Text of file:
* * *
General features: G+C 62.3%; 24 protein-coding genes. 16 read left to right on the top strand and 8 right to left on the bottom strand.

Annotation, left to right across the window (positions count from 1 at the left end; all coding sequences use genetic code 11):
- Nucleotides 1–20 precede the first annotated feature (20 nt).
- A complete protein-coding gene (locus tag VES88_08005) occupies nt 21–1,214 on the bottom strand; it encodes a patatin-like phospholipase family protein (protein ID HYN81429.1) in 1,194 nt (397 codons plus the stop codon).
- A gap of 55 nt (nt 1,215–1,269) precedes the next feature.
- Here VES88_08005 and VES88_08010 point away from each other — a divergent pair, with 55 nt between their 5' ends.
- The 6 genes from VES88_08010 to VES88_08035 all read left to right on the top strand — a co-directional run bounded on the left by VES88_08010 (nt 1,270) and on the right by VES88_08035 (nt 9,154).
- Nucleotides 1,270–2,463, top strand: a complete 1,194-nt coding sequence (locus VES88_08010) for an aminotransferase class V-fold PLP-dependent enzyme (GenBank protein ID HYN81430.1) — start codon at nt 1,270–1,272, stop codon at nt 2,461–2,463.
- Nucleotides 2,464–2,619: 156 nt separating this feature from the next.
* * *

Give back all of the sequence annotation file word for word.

General features: G+C 62.3%; 24 protein-coding genes. 16 read left to right on the top strand and 8 right to left on the bottom strand.

Annotation, left to right across the window (positions count from 1 at the left end; all coding sequences use genetic code 11):
- Nucleotides 1–20 precede the first annotated feature (20 nt).
- A complete protein-coding gene (locus tag VES88_08005) occupies nt 21–1,214 on the bottom strand; it encodes a patatin-like phospholipase family protein (protein ID HYN81429.1) in 1,194 nt (397 codons plus the stop codon).
- A gap of 55 nt (nt 1,215–1,269) precedes the next feature.
- Here VES88_08005 and VES88_08010 point away from each other — a divergent pair, with 55 nt between their 5' ends.
- The 6 genes from VES88_08010 to VES88_08035 all read left to right on the top strand — a co-directional run bounded on the left by VES88_08010 (nt 1,270) and on the right by VES88_08035 (nt 9,154).
- Nucleotides 1,270–2,463, top strand: a complete 1,194-nt coding sequence (locus VES88_08010) for an aminotransferase class V-fold PLP-dependent enzyme (GenBank protein ID HYN81430.1) — start codon at nt 1,270–1,272, stop codon at nt 2,461–2,463.
- Nucleotides 2,464–2,619: 156 nt separating this feature from the next.